SCOTUS Opinion: Racial Discrimination Against White People is Constitutional
The Supreme Court of the United States has issued an opinion in Fisher v. University of Texas at Austin based, not on the United States Constitution, but a political ideology that ignores natural rights and equal protection under the law. The case is about how the University of Texas at Austin’s (UT) admissions process denies entry to white people because diversity is the most beneficial part of higher education. SCOTUS agreed with UT and rendered the opinion that racial discrimination against white people is constitutional.
Petitioner Abigail Fisher brought a lawsuit against UT after she learned that her admissions application did not meet the university’s standards for entry. Fisher alleged that the university’s consideration of race as part of its holistic- review process disadvantaged her and other Caucasian applicants in violation of the Equal Protection Clause.
The university’s holistic-review process is a component of a two-part admissions process used to determine acceptance to the institution. The first part of the process is required by the Top Ten Percent Law in Texas (H.B. 588). The Texas legislature passed the Top Ten Percent Law in response to the Court of Appeals for the Fifth Circuit ruling in Hopwood v. Texas that declared UT’s practice of giving preference to racial minorities for admission violates the Equal Protection Clause. The Texas legislature passed H.B. 588 in an attempt to enact a uniform policy for admission into public universities in Texas. The legislation is a sound solution to end racial preferences, and restore equal opportunity to all Texans no matter one’s race. However, it was unacceptable to the progressives who operate UT.
The progressive masterminds at UT devised the second part of its admissions process to subvert the Top Ten Law and restore racial preferences to its admissions process. The second part of UT’s admissions process is the Personal Achievement Index (PAI). The following is the PAI variables that will allow UT to reach “critical mass” for the number of black and Mexican students:
- applicant’s essays
- leadership and work experience
- extracurricular activities
- community service, and
- other “special characteristics.”
The “special characteristics” include the “socioeconomic status of the applicant’s family, the socioeconomic status of the applicant’s school, the applicant’s family responsibilities, whether the applicant lives in a single-parent home, the applicant’s SAT score in relation to the average SAT score at the applicant’s school, the language spoken at the applicant’s school, the language spoken at the applicant’s home, and the applicant’s race.”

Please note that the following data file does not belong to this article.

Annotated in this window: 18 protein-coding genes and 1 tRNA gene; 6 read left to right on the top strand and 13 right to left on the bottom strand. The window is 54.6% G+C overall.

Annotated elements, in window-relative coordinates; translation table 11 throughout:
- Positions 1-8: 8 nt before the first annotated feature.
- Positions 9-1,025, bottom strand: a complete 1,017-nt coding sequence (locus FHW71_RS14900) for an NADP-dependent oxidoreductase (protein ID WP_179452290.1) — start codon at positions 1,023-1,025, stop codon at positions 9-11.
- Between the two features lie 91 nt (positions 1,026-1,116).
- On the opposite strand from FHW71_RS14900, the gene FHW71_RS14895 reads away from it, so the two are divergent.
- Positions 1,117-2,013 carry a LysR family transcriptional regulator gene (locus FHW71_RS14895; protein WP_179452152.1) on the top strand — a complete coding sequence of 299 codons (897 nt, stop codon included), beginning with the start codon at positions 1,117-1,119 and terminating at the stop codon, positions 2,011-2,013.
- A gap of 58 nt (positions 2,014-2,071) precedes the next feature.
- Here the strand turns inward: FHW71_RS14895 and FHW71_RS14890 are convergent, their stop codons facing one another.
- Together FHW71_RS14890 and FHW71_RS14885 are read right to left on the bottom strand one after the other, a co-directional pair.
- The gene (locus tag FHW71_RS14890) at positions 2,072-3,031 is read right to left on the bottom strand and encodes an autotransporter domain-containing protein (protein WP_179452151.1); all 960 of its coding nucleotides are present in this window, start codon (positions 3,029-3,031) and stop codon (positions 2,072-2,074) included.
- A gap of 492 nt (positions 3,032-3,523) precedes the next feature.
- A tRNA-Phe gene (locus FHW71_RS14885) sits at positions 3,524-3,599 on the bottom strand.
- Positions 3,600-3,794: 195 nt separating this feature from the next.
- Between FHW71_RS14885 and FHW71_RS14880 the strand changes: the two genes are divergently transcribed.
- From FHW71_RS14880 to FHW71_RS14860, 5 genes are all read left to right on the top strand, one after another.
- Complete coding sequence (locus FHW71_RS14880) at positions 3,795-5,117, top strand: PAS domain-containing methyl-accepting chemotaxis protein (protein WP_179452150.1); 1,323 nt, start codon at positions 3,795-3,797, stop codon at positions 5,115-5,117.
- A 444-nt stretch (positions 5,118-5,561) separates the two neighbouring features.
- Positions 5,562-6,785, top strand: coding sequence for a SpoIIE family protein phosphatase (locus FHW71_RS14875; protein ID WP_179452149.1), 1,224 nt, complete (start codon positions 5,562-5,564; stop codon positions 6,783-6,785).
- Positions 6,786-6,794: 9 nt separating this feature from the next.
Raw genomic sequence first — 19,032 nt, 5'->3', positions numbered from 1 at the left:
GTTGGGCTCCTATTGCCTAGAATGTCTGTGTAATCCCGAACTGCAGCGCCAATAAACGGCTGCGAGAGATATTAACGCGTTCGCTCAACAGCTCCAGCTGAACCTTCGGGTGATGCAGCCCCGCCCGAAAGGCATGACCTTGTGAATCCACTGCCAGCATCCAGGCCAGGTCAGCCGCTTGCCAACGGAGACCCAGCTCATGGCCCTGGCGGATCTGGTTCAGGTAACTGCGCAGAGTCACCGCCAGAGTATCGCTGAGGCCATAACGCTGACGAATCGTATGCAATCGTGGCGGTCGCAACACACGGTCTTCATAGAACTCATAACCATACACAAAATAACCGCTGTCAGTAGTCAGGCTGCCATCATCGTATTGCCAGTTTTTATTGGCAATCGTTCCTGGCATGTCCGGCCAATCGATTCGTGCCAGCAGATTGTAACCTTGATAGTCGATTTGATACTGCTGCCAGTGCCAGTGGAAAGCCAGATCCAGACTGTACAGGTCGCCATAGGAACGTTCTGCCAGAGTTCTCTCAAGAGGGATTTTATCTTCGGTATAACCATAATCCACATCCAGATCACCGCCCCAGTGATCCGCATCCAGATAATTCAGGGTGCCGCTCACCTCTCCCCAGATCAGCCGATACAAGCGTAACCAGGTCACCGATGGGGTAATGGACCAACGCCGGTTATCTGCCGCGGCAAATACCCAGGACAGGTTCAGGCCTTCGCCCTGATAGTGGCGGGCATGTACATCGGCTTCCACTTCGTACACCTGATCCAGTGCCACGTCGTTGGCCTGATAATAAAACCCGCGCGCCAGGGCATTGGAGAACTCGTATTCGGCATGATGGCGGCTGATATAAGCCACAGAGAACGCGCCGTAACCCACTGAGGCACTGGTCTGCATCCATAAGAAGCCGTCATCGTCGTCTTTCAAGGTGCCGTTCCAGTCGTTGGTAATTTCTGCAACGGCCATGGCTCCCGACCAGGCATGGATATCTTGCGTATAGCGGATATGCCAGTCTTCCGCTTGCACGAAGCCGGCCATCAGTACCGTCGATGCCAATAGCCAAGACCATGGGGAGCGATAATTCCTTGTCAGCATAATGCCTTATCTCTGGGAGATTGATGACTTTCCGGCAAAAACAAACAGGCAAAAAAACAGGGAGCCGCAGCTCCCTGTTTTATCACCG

The applicant’s race is the most important factor in the admissions process, as the attorneys who argued on behalf of UT admitted. The following is in Justice Alito’s dissenting opinion:
Although UT claims that race is but a “factor of a factor of a factor of a factor,” UT acknowledges that “race is the only one of its holistic factors that appears on the cover of every application.” Because an applicant’s race is identified at the front of the admissions file, reviewers are aware of it throughout the evaluation. Consideration of race, therefore, pervades every aspect of UT’s admission process (p.9).
Admissions officers admitted during depositions that they are well aware of the applicant’s race, and the race of a particular applicant is the guiding principle for evaluating his or her entire application. “We are certainly aware of the applicant’s race. It’s on the front page of the application that’s being read [and] is used in context with everything else that’s part of the applicant’s file” See App. 219a. When a white applicant doesn’t gain entry to UT under the Top Ten Percent Law, as Fisher failed to do, the odds of a white applicant being accepted under UT’s holistic review are astronomical.
The powers that be at UT claim they have to discriminate against white people because diversity demands it. The university claims that a race-neutral system will not allow it to deliver the “educational benefits of diversity to its undergraduate students.” What are the educational benefits of diversity? The university has never defined them. However, UT did articulate before the court that its discrimination against white applicants is motivated by factors larger than equal protection under the law and the U.S. Constitution. Racial preferences are vital to realizing meaningful diversity, which will achieve the following according to UT:
- end stereotypes
- promote cross-racial understanding
- prepare students for an increasingly diverse workforce and society.
Justice Kennedy delivered the opinion of the court. He agreed that discrimination against white people in the name of diversity is constitutional because UT is trying to deliver the magical educational benefits of diversity to its students. Kennedy went so far as to assert “the decision to pursue the educational benefits that flow from student body diversity is, in substantial measure, an academic judgment to which some judicial deference is proper (p.3)”
The university’s argument does not hold up to serious scrutiny. The fact that the benefits of diversity are undefinable and unmeasurable are of no concern to the progressive judicial activists who sit on the Court. The argument that UT makes is that it has to ignore natural rights and the Fourteenth Amendment because its mission is too important to be derailed; Justices Kennedy, Ginsburg, Breyer, and Sotomayor agree with UT.
The majority opinion of the Court is that the U.S. Constitution has to take a backseat to progressive ideology. The judicial activists who sit on the Supreme Court are rigid ideologues who think any effort to create utopia trumps the law.